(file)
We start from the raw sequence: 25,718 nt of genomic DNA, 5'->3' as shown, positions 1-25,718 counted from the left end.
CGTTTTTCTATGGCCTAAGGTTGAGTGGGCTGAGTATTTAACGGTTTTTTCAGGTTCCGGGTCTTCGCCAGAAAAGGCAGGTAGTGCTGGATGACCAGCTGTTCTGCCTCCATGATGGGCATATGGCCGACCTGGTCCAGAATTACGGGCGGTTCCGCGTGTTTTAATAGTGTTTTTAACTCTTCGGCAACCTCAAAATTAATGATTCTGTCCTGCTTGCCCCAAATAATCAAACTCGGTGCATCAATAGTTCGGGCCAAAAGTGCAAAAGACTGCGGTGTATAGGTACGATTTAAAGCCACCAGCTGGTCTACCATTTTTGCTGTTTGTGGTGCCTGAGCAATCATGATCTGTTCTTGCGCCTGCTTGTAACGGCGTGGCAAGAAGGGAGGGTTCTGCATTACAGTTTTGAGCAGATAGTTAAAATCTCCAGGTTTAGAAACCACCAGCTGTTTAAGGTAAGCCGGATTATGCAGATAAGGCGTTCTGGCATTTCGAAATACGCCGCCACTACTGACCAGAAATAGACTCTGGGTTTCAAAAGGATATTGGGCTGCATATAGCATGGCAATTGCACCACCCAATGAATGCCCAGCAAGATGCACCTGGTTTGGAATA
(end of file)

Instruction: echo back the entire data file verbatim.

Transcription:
We start from the raw sequence: 25,718 nt of genomic DNA, 5'->3' as shown, positions 1-25,718 counted from the left end.
CGTTTTTCTATGGCCTAAGGTTGAGTGGGCTGAGTATTTAACGGTTTTTTCAGGTTCCGGGTCTTCGCCAGAAAAGGCAGGTAGTGCTGGATGACCAGCTGTTCTGCCTCCATGATGGGCATATGGCCGACCTGGTCCAGAATTACGGGCGGTTCCGCGTGTTTTAATAGTGTTTTTAACTCTTCGGCAACCTCAAAATTAATGATTCTGTCCTGCTTGCCCCAAATAATCAAACTCGGTGCATCAATAGTTCGGGCCAAAAGTGCAAAAGACTGCGGTGTATAGGTACGATTTAAAGCCACCAGCTGGTCTACCATTTTTGCTGTTTGTGGTGCCTGAGCAATCATGATCTGTTCTTGCGCCTGCTTGTAACGGCGTGGCAAGAAGGGAGGGTTCTGCATTACAGTTTTGAGCAGATAGTTAAAATCTCCAGGTTTAGAAACCACCAGCTGTTTAAGGTAAGCCGGATTATGCAGATAAGGCGTTCTGGCATTTCGAAATACGCCGCCACTACTGACCAGAAATAGACTCTGGGTTTCAAAAGGATATTGGGCTGCATATAGCATGGCAATTGCACCACCCAATGAATGCCCAGCAAGATGCACCTGGTTTGGAATA